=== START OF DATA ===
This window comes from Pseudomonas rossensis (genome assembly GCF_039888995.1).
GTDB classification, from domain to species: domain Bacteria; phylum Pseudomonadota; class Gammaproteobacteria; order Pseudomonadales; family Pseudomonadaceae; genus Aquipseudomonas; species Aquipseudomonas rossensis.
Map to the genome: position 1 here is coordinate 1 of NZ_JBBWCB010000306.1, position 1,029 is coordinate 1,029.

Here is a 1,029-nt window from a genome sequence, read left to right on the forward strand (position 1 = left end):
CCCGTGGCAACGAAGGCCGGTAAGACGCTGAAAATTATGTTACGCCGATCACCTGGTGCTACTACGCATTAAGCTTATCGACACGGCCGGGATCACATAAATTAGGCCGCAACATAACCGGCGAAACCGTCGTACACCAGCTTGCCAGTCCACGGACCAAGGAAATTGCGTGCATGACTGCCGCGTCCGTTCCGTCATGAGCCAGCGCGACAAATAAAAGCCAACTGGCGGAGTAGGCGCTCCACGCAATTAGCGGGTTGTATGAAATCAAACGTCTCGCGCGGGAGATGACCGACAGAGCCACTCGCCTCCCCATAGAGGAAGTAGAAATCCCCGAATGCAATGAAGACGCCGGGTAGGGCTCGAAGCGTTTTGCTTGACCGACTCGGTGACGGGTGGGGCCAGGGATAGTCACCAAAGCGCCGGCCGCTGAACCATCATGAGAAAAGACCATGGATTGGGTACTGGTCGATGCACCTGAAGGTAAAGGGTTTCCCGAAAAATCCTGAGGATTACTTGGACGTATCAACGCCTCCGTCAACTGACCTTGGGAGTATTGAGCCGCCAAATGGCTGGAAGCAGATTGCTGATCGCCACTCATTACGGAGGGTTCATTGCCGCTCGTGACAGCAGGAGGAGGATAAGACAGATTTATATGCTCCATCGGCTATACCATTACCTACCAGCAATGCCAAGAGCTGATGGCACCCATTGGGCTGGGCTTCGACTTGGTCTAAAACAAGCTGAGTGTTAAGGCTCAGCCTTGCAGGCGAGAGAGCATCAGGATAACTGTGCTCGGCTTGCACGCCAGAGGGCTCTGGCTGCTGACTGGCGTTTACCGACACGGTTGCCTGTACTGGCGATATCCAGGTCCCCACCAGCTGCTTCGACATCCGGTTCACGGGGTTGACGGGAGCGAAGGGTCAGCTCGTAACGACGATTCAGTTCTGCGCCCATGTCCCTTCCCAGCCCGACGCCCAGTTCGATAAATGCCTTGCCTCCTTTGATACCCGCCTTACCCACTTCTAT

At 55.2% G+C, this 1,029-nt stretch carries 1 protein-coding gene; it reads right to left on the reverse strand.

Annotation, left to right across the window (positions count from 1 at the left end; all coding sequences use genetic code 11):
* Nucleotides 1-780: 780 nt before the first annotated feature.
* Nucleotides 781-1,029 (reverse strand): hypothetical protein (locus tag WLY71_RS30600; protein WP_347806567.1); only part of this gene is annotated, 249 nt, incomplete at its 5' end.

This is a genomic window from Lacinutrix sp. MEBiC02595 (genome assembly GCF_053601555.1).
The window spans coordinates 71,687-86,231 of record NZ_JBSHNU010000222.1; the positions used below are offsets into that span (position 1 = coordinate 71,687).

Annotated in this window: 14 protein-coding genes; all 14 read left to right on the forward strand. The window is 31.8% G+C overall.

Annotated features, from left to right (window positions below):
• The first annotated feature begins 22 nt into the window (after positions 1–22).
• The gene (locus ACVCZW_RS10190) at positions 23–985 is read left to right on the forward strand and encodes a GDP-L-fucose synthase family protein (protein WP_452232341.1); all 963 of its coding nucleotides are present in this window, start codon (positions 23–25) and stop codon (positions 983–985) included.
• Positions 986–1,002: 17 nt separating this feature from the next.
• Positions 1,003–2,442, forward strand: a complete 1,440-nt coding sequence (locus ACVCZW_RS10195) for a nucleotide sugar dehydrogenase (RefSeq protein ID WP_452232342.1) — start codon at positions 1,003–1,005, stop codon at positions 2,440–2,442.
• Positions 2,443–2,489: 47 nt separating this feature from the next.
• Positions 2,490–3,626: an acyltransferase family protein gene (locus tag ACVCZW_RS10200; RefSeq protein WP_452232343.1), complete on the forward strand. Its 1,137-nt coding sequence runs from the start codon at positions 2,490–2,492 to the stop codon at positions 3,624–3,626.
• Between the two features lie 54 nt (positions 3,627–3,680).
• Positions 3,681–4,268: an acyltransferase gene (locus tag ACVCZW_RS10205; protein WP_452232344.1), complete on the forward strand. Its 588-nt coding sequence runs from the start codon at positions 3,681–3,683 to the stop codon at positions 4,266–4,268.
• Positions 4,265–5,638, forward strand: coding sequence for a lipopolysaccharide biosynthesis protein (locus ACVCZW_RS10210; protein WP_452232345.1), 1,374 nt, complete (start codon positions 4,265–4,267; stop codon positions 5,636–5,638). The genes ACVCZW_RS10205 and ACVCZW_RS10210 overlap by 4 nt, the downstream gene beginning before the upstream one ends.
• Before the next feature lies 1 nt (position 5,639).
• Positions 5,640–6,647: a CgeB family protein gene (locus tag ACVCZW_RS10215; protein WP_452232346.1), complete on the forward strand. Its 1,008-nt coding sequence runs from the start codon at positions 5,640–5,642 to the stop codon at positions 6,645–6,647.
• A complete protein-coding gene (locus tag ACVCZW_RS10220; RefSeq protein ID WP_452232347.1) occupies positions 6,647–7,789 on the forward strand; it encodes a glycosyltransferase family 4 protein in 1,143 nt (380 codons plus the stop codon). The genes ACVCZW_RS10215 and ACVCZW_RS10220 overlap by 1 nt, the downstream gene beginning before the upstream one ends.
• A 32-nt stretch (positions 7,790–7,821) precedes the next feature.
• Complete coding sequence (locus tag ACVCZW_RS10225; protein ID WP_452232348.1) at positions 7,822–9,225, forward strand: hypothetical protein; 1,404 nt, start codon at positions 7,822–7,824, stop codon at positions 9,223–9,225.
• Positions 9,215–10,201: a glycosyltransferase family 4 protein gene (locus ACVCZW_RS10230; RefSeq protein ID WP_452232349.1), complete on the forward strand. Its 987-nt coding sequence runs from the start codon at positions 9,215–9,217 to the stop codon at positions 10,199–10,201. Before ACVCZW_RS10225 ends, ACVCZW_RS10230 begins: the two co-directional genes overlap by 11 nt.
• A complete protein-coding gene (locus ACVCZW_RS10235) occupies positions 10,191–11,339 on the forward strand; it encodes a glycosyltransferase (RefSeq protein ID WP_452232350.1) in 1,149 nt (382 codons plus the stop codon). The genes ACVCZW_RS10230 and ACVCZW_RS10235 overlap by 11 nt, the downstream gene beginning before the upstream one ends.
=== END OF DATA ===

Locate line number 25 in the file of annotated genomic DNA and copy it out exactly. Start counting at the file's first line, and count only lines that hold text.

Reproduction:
• A complete protein-coding gene (locus tag ACVCZW_RS10220; RefSeq protein ID WP_452232347.1) occupies positions 6,647–7,789 on the forward strand; it encodes a glycosyltransferase family 4 protein in 1,143 nt (380 codons plus the stop codon). The genes ACVCZW_RS10215 and ACVCZW_RS10220 overlap by 1 nt, the downstream gene beginning before the upstream one ends.